SCOTTSBLUFF — The sugarbeet is a relatively modern field crop, having been developed in Europe in the late 1800s. Sugar beets were derived directly from fodder beets which are commonly grown for livestock feed, however, today sugarbeets account for roughly half of the domestic sugar market.
It has been a decade since the introduction of the first Round Up® Ready Sugarbeet (RRSB) varieties, which have been genetically engineered to be tolerant to the herbicide glyphosate (Round Up® “Roundup”). Since deregulation in 2005, RRSB have been widely commercialized in the United States, and according to the USDA, in the 2009-10 crop year, RRSB varieties accounted for about 95 percent of planted sugar beet crop.
While sugar made from genetically modified (GM) sugarbeets is chemically indistinguishable from sugar made from non-GMO beets, RRSB’s ability to tolerate glyphosate allows growers to make fewer pesticide applications, meaning less diesel fuel is used and more residue can be left on the field, which both prevents erosion and helps sequester carbon from the atmosphere.
However, in 2016, Congress passed a law requiring mandatory labeling of products containing GM ingredients. The USDA has been given two years to develop rules for how those products are labeled, the deadline for which is this year.
U.S. farmers produce sugar crops that meet about 90 percent of domestic sugar demand, and the remaining 10 percent is imported. About half of the domestically produced sugar is extracted from sugar beets, with the other half extracted from sugarcane; the United States being one of the few countries that produces both of these sugar crops. Beets are grown in cooler northern states while cane is grown in warmer southern states. Each year U.S. farmers grow sugar beets on more than 1 million acres in the states of Michigan, Minnesota, North Dakota, Nebraska, Wyoming, Colorado, Idaho, Washington and California.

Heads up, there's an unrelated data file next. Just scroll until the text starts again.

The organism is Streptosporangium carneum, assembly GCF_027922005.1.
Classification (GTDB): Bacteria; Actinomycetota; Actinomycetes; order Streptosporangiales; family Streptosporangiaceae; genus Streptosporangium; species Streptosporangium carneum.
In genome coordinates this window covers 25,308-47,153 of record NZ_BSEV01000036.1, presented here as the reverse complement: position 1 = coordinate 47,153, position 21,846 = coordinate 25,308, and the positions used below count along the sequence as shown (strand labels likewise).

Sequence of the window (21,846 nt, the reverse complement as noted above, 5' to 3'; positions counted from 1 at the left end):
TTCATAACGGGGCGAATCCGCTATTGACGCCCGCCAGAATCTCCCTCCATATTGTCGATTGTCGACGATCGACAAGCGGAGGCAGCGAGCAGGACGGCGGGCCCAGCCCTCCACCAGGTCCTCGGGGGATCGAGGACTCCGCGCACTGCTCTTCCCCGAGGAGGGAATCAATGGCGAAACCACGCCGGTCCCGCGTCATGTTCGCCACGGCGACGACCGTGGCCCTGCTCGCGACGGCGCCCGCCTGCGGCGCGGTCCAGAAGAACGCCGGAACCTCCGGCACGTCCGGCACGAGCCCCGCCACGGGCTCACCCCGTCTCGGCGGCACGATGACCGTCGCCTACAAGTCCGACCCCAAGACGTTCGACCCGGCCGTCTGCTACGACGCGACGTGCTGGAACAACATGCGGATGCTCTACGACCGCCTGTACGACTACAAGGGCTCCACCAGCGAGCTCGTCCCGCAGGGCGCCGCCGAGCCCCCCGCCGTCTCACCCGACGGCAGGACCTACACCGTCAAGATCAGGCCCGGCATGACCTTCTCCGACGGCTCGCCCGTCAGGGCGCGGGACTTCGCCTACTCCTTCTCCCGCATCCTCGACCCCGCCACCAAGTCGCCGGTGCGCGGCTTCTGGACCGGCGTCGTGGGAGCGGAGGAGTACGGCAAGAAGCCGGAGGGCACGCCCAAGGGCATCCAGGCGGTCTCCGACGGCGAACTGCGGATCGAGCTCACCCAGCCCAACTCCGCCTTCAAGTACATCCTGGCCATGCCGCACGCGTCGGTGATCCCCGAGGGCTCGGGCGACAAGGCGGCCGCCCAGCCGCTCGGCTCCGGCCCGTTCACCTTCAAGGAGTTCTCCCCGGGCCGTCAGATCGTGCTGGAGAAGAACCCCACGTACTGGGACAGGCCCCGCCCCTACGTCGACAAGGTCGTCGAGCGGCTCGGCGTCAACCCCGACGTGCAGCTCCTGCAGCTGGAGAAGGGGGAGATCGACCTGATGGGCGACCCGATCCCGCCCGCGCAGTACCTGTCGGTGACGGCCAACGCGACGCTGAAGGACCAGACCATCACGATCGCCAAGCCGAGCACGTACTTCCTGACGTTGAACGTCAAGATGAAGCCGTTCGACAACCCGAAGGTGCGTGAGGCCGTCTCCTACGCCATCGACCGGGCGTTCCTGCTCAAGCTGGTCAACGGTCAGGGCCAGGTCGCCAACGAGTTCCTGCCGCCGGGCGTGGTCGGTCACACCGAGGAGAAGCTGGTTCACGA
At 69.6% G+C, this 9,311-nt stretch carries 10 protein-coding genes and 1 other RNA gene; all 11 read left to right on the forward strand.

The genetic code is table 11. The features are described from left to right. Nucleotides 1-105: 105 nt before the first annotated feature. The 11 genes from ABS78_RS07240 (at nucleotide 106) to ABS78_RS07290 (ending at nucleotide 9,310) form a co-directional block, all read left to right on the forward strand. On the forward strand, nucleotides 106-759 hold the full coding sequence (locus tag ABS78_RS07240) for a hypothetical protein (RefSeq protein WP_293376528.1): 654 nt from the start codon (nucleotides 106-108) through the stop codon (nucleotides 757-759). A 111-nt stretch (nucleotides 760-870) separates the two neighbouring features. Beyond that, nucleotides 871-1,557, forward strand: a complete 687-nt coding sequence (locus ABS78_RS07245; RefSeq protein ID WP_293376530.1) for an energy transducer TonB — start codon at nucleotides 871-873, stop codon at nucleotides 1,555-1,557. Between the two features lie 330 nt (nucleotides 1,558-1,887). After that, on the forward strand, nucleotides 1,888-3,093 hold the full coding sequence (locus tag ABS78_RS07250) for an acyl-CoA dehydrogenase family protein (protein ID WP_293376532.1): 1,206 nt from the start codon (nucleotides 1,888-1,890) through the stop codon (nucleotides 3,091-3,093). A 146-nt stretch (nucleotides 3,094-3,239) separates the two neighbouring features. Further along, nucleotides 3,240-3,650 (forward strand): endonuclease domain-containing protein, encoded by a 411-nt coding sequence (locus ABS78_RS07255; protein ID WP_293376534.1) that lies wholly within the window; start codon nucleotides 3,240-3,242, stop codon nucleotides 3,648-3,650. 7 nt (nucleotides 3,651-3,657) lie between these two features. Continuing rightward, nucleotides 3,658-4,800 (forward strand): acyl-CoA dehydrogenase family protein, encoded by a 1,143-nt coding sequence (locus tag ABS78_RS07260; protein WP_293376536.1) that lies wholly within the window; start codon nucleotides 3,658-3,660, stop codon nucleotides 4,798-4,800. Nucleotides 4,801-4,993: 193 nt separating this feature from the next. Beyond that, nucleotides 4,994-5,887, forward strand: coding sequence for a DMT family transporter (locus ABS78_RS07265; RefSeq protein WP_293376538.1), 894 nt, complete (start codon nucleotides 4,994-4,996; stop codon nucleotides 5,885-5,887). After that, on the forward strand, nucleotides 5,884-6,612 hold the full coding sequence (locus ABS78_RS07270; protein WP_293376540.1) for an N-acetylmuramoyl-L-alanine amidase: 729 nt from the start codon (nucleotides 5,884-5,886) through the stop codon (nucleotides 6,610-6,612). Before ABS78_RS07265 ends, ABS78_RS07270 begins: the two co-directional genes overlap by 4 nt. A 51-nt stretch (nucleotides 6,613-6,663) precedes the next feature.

According to the USDA’s 2018 Sugar and Sweeteners Outlook released this week, increased domestic production has raised supplies and projected ending stocks for 2017/18.
The report says the February World Agricultural Supply and Demand Estimates (WASDE) lowered projected 2017/18 sugar use by 75,000 short tons, raw value (STRV), due to fewer expected domestic deliveries for food and beverage use. Projected total supplies are also lowered by 57,000 STRV, as reduced beet sugar production and cane sugar production from Florida eclipse the increase in cane sugar production in Louisiana. Projected ending stocks for 2017/18 are increased by 18,000 STRV, resulting in a stocks-to-use ratio of 14.6 percent.
Mexico sugar domestic deliveries are also reduced in the February WASDE, down 87,000 metric tons, actual value (MT), as deliveries of high-fructose corn syrup (HFCS) have been strong in the first quarter of the fiscal year, dampening sugar deliveries. With additional sugar supplies available, projected exports are increased by 106,000 MT, but exports to the
United States remain unchanged from the previous month. Ending stocks are lowered 19,000 MT, and the stocks-to-consumption ratio remains at 22.0 percent.
The USDA’s long-term projections for U.S. sugar markets show increasing production in both the beet sugar and cane sugar sectors, but not at a high enough rate to meet the growth in domestic deliveries. As a result, projections are for a growth in imports along with relatively tight markets that support price levels. Mexico is also projected to increase sugar production. Growing domestic deliveries are projected to constrain the amount of sugar available for export, meaning that the United States is expected to need additional imports to maintain adequate domestic supplies.